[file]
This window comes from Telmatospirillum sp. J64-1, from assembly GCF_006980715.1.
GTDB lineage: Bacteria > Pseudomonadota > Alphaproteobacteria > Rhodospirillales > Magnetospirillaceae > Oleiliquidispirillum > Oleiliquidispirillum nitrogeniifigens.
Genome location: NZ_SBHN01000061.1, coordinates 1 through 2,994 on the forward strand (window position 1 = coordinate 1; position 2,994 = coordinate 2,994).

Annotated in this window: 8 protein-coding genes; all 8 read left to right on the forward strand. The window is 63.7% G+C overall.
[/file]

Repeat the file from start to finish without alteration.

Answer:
This window comes from Telmatospirillum sp. J64-1, from assembly GCF_006980715.1.
GTDB lineage: Bacteria > Pseudomonadota > Alphaproteobacteria > Rhodospirillales > Magnetospirillaceae > Oleiliquidispirillum > Oleiliquidispirillum nitrogeniifigens.
Genome location: NZ_SBHN01000061.1, coordinates 1 through 2,994 on the forward strand (window position 1 = coordinate 1; position 2,994 = coordinate 2,994).

Annotated in this window: 8 protein-coding genes; all 8 read left to right on the forward strand. The window is 63.7% G+C overall.